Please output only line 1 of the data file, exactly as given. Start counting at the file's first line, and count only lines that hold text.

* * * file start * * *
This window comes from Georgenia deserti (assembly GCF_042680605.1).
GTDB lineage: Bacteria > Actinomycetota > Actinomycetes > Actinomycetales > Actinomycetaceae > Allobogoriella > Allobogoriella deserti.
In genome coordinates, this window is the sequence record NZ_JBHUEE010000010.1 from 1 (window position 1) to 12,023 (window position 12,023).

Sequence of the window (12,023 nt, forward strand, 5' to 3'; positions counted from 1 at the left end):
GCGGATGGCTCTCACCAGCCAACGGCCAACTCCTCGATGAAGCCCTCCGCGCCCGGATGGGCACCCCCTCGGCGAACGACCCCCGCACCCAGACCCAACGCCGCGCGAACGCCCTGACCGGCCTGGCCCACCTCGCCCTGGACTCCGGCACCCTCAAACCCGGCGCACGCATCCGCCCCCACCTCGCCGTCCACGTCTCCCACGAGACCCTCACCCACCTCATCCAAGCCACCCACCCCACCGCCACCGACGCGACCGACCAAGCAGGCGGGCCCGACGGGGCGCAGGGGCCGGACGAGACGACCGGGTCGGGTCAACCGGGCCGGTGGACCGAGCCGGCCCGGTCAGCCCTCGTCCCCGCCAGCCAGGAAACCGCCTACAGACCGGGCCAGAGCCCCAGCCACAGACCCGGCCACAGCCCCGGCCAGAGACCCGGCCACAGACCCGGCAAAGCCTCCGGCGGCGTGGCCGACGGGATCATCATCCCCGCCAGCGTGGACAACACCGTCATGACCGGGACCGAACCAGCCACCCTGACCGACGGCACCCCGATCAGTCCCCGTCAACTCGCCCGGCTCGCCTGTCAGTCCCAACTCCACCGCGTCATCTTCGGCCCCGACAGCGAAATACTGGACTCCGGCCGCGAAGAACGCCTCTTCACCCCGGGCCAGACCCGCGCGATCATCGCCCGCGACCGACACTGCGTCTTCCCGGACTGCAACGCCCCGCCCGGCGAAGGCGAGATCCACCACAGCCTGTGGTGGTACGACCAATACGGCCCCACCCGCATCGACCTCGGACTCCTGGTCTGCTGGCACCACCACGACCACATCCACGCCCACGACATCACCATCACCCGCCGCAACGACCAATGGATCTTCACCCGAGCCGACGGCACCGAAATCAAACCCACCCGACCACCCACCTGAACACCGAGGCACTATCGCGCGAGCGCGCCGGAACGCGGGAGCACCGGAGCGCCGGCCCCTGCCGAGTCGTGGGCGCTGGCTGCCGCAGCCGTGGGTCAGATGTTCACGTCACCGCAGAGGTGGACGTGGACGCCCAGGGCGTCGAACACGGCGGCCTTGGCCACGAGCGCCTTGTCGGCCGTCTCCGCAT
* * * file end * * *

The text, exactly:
This window comes from Georgenia deserti (assembly GCF_042680605.1).